One of those bumper-stickers crossed my Facebook feed today, on the subject of bullying (“repost this if you are against bullying” — which is a little like, “repost this if you are against unprovoked genocide,” with the implication that if I don’t comply with this stupid chain letter request, I must somehow be for the atrocity in question — I always ignore these).

But it did remind me of an incident I witnessed when I was in seventh grade.

Bullying was endemic in our public schools in Cheyenne in the 1960’s. As I recall, grade school featured someone being “called out” to fight at least once a week, usually a little kid being called out by a bigger kid. An after-school fight would ensue where Big Tough Todd would take a couple of manly (fifth-grader) swings at Pussy Mark (who might be a fourth-grader), knock him down and split his lip, and then it was over, obligations of preening machismo satisfied.

My mother insisted that I not fight the other boys, and I complied — complicated story, there — which gave me the reputation of being a “mama’s boy.” Knowing that I wouldn’t fight only made me an especially convenient and low-risk target for being called out. Not that I didn’t want to crush the life out of those cocky little bastards that made my life so miserable. But family life as I knew it didn’t permit such things, on top of which I was a pretty scrawny kid before sixth grade, and didn’t think I could manage to inflict the mayhem I so ardently desired to inflict. So I avoided the fights behind the gym, and behind the swimming pool fence, and behind the church, and in the vacant lot, and found ways to get home without encountering any of the nascent “gangs” of Big Tough Todd types who had called me out, ways which sometimes involved running very fast.

The one time I got dragged into a playground fight was in sixth grade, which was the first year I had male teachers — both sixth-grade tracks had men teaching them. Years later, an old grade-school friend and I were catching up, and he reminded me of that fight, my first and only actual fist-fight, and he told me that I’d delivered a “karate chop” to the other kid’s shoulder and ended the fight right there.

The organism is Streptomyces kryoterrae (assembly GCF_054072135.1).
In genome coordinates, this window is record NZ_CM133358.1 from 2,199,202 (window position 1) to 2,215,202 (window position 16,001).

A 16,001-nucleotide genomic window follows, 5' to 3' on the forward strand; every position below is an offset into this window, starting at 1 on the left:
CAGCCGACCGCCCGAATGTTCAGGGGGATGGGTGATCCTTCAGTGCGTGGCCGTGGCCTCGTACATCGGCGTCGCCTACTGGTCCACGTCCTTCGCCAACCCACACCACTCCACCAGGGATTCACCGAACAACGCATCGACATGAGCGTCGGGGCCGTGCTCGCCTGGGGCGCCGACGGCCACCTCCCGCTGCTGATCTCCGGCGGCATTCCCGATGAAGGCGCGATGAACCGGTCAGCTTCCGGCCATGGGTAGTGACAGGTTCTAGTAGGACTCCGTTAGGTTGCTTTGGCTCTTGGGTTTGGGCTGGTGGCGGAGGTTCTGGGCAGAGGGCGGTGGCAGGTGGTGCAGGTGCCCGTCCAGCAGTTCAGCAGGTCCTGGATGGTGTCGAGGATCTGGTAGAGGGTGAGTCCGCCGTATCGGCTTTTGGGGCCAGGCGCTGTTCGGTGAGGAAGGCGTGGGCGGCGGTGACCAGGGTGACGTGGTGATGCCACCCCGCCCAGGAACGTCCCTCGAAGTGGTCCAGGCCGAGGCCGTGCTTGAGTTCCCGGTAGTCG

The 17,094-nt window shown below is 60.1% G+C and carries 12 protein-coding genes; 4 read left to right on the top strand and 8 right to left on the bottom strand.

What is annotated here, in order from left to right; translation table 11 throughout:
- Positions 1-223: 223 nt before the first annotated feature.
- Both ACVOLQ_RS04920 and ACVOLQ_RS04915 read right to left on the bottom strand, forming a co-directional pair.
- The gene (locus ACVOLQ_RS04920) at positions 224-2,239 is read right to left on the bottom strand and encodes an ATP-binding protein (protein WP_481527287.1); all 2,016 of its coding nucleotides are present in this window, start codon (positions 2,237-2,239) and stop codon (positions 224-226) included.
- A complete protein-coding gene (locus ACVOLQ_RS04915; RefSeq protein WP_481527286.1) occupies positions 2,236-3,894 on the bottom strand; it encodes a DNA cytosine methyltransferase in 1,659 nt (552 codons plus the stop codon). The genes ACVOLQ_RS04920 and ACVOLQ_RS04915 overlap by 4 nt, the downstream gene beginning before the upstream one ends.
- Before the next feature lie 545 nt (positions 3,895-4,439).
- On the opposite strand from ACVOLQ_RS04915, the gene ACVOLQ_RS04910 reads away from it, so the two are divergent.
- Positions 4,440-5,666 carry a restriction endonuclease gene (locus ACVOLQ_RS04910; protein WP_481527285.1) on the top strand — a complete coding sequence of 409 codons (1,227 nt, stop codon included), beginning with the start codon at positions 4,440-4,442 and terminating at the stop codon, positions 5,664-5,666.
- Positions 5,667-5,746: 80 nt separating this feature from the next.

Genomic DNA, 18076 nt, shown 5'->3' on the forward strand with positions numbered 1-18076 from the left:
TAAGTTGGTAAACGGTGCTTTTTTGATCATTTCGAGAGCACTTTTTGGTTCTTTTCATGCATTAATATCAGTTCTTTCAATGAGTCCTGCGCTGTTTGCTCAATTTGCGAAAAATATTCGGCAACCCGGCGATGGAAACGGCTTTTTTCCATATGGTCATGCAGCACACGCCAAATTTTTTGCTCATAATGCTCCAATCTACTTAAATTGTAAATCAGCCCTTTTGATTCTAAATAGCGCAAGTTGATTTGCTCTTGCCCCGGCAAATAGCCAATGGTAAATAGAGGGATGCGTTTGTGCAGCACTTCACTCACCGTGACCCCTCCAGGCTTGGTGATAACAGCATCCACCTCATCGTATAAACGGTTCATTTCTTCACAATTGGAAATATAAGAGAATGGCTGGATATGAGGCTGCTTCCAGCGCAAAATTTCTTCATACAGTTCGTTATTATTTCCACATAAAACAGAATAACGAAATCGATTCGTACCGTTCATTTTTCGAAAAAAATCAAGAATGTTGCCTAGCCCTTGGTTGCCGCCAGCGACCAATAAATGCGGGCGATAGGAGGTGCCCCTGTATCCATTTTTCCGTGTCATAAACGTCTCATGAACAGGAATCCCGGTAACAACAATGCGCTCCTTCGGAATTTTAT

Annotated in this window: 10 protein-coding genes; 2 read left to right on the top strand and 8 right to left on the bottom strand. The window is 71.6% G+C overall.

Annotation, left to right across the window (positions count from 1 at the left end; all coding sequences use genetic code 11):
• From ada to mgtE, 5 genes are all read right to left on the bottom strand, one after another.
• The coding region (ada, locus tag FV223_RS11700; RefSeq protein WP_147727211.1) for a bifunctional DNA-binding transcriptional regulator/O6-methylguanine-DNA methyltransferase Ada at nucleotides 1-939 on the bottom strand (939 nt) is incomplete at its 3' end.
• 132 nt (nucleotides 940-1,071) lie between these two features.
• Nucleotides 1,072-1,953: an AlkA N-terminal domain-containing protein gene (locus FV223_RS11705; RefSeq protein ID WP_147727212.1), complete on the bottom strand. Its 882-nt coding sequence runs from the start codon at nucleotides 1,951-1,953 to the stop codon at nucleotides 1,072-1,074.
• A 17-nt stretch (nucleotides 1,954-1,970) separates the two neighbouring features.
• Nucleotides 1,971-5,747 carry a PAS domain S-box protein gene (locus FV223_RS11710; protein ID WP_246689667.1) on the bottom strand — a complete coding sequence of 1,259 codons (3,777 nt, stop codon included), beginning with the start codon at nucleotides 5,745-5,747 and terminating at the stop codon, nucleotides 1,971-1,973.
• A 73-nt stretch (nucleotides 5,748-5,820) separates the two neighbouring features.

That certainly wasn’t how I remembered it. Frankly, I didn’t remember much about the fight at all — it was fast and chaotic. I remember at one point he had me by the collar, and I had him by his; we spun around like contra dancers, and I could not get myself in a position to knock his head off. I took at least one punch to the face, tasted blood — a familiar taste, as I was prone to nosebleeds at that age in the high, dry air —  and then I remember that the bell rang, and we all lined up like dutiful little 1960’s duck-and-cover citizens, and I figured I’d lost the fight. Badly. Humiliatingly.

I remember walking into the classroom area where we hung our coats while spitting blood all over the floor. I looked at the blood, and realized I needed to clean up the mess, so I went over to the classroom sink, got some paper towels wet, and mopped up my own blood while the other kids sat down like good little duck-and-cover citizens. I don’t know if they were watching me — I kept my back to them as I mopped blood and dripped more on the floor. I don’t recall any “coddling” from the (male) teacher of the class. He just let me clean up the mess. No one helped. Maybe I got sent to the nurse afterward, maybe I stuffed some dampened paper towels up my nose and sat down. I don’t remember.

All that I remember clearly is that inside, I was a white-hot inferno of rage.

It wasn’t so much about the fight. It was about the male teacher of the other sixth-grade class, who had been on playground duty when the fight happened. When I’d come into the building, blood streaming down my face, he’d — smirked. It was a very long time ago, and memory is a shifting bog covered with mists, but my adult mind tells me that it was an “Attaboy!” smirk. That is, he was proud of me for (finally) getting my nose bloodied in a playground fight, and standing up for myself. At the time, as the perpetual target of every wannabe Tough Guy who needed an easy target, I didn’t see it that way. I saw it as just another smirking bully, an adult bully, a fucking goddamn grown-up siding with the little shits who chased me home most days. The injustice and betrayal of that smirk was complete and pure in a way that is only possible for a very young person to appreciate.